The comment you're now reading was composed and submitted using a computer that actually had some of the LIGO data flowing through it, as part of the distributed computing project known as Einstein@Home. It was a most rewarding experience, from learning about GR and QM in the forum, to reading the daily logs of the scientists during commissioning and scientific operation of the interferometers. People from all over the world were participating—from the UK and Germany where they were also doing pioneering work with their GEO interferometer, from Italy who was doing likewise with their VIRGO, and of course from Australia. I recall with much admiration a doctor from down under, one of the volunteer moderators in the forum, who worked tirelessly to translate into lay terms the scientist's comments from their logs and explain and answer questions on the various figures of merit and screenshots of control systems and sensors. It was an awesome learning experience.


I totally agree with the praise of our good doctor! Keep up the good work!

Mike Hewson
Mike Hewson
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RE: Hey Mike, did you see

Quote:

Hey Mike, did you see the comment from Protoplasmix? If not here it is:

Quote:
The comment you're now reading was composed and submitted using a computer that actually had some of the LIGO data flowing through it, as part of the distributed computing project known as Einstein@Home. It was a most rewarding experience, from learning about GR and QM in the forum, to reading the daily logs of the scientists during commissioning and scientific operation of the interferometers. People from all over the world were participating—from the UK and Germany where they were also doing pioneering work with their GEO interferometer, from Italy who was doing likewise with their VIRGO, and of course from Australia. I recall with much admiration a doctor from down under, one of the volunteer moderators in the forum, who worked tirelessly to translate into lay terms the scientist's comments from their logs and explain and answer questions on the various figures of merit and screenshots of control systems and sensors. It was an awesome learning experience.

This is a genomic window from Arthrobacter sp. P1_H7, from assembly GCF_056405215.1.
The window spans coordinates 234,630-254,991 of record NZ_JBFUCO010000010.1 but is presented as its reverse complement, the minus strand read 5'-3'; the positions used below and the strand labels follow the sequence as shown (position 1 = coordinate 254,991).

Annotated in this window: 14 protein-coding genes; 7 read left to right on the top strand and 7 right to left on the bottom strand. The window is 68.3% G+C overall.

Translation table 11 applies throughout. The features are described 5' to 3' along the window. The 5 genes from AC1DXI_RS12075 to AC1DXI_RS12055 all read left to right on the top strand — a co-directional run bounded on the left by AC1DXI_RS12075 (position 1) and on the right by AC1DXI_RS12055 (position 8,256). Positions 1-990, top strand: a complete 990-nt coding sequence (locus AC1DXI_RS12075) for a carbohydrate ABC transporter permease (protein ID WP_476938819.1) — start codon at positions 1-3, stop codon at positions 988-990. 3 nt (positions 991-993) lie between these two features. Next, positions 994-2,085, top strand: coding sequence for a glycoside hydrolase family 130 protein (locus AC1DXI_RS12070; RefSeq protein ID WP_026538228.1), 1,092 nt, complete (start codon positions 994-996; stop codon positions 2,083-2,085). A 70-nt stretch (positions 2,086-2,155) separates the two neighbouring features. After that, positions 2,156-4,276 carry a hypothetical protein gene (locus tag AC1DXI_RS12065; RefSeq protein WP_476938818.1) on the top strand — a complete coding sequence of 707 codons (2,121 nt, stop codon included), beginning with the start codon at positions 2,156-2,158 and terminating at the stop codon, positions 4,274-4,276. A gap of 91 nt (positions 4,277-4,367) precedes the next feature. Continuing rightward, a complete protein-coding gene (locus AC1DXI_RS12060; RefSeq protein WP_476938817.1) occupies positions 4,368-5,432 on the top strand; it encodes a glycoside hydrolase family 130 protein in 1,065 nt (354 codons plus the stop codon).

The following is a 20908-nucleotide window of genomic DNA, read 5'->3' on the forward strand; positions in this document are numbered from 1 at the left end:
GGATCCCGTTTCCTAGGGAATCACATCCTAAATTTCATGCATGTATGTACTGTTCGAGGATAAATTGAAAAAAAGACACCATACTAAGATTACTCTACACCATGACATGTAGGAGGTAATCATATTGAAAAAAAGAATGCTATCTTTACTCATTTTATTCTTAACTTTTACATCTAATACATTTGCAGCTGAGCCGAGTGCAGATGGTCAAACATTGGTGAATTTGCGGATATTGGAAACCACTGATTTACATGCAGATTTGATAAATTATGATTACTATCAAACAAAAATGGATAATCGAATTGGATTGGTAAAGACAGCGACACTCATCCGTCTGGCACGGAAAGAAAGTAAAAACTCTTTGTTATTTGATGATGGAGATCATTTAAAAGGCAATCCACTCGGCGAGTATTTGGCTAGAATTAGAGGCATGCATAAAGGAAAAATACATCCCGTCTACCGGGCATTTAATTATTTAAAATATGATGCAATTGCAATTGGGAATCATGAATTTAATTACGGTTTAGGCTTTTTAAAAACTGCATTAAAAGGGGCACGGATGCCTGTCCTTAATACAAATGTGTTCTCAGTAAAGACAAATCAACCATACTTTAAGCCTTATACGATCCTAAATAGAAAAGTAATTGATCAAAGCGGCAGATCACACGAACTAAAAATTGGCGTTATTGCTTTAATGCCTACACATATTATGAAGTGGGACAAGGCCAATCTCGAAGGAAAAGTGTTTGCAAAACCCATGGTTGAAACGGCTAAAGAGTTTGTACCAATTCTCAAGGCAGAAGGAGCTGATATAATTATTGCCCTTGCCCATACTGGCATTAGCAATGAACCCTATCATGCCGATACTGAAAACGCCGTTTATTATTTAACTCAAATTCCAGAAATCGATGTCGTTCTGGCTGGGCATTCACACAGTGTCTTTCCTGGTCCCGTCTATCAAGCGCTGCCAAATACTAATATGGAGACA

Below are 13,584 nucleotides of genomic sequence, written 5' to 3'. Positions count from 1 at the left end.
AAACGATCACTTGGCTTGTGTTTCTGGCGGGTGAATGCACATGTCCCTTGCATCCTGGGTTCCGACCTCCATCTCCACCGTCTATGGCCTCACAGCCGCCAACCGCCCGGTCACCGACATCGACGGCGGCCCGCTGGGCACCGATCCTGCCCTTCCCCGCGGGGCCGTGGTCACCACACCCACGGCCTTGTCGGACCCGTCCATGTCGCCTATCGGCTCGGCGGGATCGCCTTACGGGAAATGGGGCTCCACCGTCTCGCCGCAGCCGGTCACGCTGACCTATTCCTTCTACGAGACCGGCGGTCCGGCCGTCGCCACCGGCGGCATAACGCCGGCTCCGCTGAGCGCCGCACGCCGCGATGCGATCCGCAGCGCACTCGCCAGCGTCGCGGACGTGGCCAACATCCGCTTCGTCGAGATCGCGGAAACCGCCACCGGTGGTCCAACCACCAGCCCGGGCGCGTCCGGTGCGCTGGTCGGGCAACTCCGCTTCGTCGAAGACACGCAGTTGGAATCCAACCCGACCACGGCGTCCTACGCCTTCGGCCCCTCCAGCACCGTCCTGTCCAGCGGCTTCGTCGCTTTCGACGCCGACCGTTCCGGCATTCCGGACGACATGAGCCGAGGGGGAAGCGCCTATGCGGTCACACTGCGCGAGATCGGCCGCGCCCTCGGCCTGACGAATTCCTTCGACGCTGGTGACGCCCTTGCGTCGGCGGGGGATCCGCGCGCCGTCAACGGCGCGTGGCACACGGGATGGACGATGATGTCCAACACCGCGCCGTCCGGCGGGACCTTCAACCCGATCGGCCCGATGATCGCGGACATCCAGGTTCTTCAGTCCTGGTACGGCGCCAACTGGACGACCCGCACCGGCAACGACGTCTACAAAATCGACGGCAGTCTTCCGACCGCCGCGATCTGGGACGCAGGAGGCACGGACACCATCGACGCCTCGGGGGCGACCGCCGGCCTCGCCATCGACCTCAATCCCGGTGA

I totally agree with the praise of our good doctor! Keep up the good work!


Yes I did see that and I blushed. I thank you both for such praise. :-) :-)

Now as it turns out ( ie. funny thing it was mentioned ) : I have been sneaking a look or two at the LIGO detector logs recently, given that they are by degrees approaching operational status with their new configurations and equipment. So I may yet line up a duck or five and fire up a new Detector Watch thread for commentary ( assuming I can make any sense of it ). They appear to be doing some serious commissioning and testing - alot of 'clean room' type activity. For that matter I'll see if I can dig out any detailed timelines. Stay tuned ! :-)

Cheers, Mike.

I have made this letter longer than usual because I lack the time to make it shorter. Blaise Pascal

Holmis
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RE: ... So I may yet line

Quote:

... So I may yet line up a duck or five and fire up a new Detector Watch thread for commentary ( assuming I can make any sense of it ). They appear to be doing some serious commissioning and testing - alot of 'clean room' type activity. For that matter I'll see if I can dig out any detailed timelines. Stay tuned ! :-)

Cheers, Mike.


I bet ya you can make much more sense of it than I ever could! =)
It sounds like there's exciting times ahead! Though the pulsar searches has added more value to the project and helping in recruiting new participants it's the gravity waves we're here for!

MAGIC Quantum Mechanic
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Gravity attracts mad

Gravity attracts mad scientists